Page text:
Pancreas transplantation. In the middle one can see the transplanted Pancreas (marked with little lines).
Young, insulin-dependent sufferers of Diabetes mellitus can be afflicted with a number of conditions, caused by a malfunctioning metabolism, such as rhenal failure, blindness, extensive damage to nervous system and arteries with severe consequences for the blood supply to the heart, brain or extremities. This disease is caused by the destruction of insulin-producing islet cells in the pancreas. Glucose metabolised through the intake of food cannot enter body cells in the absence of insulin. This will cause multiple cell function failure.
As a treatment for Diabetes mellitus Type I, insulin must therefore be injected at regular intervals to ensure near-normal blood glucose levels. If levels cannot be maintained, damage as described above and additional conditions will be the outcome. Long-term damage is likely to occur.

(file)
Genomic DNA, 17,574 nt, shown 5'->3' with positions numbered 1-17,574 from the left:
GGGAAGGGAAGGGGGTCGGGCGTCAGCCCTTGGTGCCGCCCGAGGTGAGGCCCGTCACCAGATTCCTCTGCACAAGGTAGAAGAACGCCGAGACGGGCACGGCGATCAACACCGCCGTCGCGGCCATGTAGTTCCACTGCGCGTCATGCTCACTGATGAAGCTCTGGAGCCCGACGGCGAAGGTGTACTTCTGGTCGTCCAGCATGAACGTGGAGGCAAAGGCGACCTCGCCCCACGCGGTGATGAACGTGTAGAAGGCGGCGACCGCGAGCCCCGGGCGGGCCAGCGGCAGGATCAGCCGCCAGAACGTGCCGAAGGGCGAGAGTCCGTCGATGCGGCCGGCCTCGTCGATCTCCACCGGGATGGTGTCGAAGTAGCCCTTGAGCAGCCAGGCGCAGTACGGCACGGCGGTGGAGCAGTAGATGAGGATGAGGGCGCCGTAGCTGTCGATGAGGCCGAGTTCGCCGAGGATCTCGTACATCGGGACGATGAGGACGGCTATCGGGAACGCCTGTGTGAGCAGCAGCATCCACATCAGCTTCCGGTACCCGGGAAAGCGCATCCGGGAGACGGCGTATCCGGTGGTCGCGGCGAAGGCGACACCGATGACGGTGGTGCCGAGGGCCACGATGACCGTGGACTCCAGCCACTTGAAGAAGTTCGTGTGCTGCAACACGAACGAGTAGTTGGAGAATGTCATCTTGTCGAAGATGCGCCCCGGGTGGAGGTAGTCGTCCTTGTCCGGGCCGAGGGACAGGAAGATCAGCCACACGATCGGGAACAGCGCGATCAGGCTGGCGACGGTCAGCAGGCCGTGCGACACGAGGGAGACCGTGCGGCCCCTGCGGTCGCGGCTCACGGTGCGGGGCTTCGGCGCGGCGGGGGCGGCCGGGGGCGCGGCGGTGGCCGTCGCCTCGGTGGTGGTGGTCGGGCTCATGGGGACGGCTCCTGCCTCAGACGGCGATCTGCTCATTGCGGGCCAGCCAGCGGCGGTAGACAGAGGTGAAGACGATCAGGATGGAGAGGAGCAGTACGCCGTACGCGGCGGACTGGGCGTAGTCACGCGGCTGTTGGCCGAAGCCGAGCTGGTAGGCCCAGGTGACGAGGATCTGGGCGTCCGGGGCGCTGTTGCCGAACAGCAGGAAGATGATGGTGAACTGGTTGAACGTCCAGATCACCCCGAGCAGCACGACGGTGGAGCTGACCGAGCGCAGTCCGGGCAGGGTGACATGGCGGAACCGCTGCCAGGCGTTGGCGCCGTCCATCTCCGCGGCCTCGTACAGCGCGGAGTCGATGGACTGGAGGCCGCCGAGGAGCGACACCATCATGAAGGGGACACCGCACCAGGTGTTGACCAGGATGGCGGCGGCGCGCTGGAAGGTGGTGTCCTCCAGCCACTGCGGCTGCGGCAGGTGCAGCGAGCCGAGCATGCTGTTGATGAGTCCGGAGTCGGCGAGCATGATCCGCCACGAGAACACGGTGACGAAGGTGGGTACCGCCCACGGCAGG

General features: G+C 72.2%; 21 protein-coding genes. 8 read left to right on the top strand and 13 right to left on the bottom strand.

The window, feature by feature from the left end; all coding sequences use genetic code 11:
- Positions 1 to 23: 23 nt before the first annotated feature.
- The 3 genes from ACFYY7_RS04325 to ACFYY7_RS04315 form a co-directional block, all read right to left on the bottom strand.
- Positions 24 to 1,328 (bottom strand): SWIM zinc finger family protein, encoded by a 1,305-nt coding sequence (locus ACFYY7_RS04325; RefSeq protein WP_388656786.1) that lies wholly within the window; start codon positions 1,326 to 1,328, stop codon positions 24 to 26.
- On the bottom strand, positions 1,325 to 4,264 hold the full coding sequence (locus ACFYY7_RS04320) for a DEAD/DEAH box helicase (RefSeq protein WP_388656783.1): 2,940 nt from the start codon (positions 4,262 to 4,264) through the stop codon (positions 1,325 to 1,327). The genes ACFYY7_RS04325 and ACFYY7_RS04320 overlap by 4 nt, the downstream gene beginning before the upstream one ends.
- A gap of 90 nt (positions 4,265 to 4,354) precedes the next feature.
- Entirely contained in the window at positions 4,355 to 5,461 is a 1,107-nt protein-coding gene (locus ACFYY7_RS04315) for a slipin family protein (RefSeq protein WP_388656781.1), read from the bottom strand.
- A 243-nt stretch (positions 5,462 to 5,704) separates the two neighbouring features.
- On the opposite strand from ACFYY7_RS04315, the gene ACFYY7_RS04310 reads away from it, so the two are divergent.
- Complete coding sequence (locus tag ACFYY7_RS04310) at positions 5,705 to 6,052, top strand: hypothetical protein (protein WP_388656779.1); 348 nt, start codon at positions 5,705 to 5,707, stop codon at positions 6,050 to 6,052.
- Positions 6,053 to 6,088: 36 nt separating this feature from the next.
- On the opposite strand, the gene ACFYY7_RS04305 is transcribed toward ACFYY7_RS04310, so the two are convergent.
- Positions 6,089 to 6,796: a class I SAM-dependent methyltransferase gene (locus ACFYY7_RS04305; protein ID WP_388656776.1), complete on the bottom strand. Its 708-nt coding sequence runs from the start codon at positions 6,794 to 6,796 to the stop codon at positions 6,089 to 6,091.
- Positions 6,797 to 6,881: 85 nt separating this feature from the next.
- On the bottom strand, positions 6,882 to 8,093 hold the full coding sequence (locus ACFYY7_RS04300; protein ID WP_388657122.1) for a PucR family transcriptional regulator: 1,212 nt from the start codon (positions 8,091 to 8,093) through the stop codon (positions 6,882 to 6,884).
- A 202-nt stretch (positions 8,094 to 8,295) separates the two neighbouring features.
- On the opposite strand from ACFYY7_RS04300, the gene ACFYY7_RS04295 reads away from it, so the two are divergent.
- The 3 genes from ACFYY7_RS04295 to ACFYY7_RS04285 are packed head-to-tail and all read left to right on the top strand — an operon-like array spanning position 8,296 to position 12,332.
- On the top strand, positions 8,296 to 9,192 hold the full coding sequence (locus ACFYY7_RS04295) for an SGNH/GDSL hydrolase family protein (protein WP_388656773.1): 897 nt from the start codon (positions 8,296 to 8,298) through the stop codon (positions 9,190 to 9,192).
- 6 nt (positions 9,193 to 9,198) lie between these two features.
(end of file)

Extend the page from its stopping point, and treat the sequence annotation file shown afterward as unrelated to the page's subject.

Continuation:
This vicious cycle can be arrested and reversed by a combined pancreas and kidney transplant, which will eliminate both rhenal failure and establish a normal glucose metabolism. A pancreas transplant only (without kidney) can be beneficial in exceptional circumstances.
As with all other organ transplants, patients will have to take medication on a life-long basis, to suppress the rejective reaction of the immune system. These drugs are essential to keep transplanted organs functioning and have to be taken at precise time intervals. The required dosage must be determined by assessing levels in the blood of the patient. One of the side effects of the procedure is an increased vulnerability to bacterial, viral and fungal infections. Severe diseases such as lymphoma may also be induced by a long-term intake of immune system suppressing drugs.
Increased survival chances
Despite these side effects, the longer-term success of a pancreas-kidney transplant is excellent, with more than 80% of the organs still operational after 5 years. For young diabetics this is good news: their survival chances are better and life quality improves markedly as daily injections and frequent dialyses are no longer necessary.
There is no need to transplant patients who do not suffer from diabetes-induced conditions and can keep their blood sugar at normal levels.